The German Energiewende -- or Energy Transition -- has 3+1 key objectives:
1. Phase out nuclear power, sooner rather than later, avoiding expropriation of assets that would result in an obligation to compensate owners;
2. Phase out fossil energies to protect the climate, as soon as possible bearing 1) in mind, while meeting obligations under the Kyoto Protocol and EU burden-sharing; and
3. Expand the use of renewable energies, as a solution for 1) and 2), and as a contribution to the economic and social well-being of Germany.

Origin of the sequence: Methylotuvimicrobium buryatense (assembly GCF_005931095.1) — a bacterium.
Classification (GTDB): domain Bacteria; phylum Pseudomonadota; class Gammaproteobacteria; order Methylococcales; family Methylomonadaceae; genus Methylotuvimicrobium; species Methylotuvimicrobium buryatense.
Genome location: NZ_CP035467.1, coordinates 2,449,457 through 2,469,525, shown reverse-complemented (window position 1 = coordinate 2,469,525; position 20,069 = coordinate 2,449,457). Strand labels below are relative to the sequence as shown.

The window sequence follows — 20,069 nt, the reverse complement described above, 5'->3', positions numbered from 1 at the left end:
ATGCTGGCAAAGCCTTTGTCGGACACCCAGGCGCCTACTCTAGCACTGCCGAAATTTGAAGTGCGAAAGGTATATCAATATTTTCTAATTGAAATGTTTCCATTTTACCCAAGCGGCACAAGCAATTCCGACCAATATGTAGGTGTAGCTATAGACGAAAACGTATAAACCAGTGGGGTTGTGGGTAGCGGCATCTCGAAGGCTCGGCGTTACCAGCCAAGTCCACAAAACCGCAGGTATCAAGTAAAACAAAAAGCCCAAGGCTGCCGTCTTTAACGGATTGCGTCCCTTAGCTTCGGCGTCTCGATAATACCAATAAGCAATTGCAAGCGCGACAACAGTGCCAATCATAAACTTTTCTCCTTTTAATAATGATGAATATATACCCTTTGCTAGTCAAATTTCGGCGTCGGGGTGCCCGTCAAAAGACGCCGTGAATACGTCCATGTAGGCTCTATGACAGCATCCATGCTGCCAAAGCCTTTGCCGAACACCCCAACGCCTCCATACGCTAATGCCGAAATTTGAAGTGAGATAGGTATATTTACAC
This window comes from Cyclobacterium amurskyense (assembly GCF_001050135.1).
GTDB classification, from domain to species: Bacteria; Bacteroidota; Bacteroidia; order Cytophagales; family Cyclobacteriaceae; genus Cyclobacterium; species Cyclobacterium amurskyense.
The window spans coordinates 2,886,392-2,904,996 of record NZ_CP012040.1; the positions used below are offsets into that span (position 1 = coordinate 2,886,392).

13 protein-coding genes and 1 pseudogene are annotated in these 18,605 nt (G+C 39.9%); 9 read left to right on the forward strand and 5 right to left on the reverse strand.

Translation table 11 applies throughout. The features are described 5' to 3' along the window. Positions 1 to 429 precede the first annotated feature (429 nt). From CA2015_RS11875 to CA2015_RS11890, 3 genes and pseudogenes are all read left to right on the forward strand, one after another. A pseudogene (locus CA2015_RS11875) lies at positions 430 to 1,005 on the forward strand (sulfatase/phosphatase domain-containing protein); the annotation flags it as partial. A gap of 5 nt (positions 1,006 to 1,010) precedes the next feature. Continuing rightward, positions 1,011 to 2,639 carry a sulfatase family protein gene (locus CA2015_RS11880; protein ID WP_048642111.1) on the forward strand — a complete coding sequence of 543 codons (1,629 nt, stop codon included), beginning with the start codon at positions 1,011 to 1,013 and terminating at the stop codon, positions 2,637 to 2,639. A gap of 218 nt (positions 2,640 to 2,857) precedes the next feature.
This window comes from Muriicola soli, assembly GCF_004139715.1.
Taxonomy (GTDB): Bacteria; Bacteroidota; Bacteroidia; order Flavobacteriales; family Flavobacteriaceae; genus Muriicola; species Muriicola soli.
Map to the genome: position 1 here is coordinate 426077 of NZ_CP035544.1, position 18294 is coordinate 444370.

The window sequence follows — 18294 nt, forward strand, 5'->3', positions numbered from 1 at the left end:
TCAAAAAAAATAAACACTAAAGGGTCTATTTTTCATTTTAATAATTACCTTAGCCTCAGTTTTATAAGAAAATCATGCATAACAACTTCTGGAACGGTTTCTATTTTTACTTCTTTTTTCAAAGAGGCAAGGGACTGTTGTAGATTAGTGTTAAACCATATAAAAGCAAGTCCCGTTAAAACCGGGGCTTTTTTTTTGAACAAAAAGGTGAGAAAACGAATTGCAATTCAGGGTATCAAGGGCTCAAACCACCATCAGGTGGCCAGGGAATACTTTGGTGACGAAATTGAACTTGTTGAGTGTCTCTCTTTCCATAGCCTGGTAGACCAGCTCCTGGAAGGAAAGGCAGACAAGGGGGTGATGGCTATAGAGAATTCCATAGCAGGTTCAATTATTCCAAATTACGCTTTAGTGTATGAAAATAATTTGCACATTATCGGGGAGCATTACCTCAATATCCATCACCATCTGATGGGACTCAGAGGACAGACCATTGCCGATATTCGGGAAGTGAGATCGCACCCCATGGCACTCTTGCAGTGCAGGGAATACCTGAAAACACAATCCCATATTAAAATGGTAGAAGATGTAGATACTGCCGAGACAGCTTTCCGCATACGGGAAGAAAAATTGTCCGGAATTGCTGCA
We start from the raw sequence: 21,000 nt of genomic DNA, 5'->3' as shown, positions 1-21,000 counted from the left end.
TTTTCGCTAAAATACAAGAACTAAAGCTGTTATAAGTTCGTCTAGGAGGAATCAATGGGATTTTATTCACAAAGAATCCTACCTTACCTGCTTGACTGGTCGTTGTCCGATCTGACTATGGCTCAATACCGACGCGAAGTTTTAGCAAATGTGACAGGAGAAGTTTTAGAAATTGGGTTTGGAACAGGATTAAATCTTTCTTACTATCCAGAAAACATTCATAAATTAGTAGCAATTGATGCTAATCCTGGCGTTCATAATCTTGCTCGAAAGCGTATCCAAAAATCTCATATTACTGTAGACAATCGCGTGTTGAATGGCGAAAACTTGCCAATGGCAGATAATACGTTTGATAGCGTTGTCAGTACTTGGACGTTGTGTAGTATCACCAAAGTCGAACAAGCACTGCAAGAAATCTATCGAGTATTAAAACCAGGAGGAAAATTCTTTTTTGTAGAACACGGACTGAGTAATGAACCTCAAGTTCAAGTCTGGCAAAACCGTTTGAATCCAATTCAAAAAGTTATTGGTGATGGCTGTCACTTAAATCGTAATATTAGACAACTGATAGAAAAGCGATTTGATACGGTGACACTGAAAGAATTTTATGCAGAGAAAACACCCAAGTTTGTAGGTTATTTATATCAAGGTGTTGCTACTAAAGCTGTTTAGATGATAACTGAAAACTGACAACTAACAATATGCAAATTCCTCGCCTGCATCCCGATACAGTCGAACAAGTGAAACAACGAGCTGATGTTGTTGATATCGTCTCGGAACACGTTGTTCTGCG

Since Chernobyl in 1986, the Energiewende has majority support across the political spectrum, and is favoured by public opinion generally as well as that of elites -- e.g. business, media, public administration. There is broad cross-party consensus on the first three objectives, but some disagreement on the fourth:
4. Breaking the power of the incumbent "Big 4" utilities, which have for decades dominated energy policy-making and milked their customer, including the Mittelstand industry (SMEs), the innovation and employment backbone of the German economy.
For an overview of the economic and social benefits of the Energiewende see: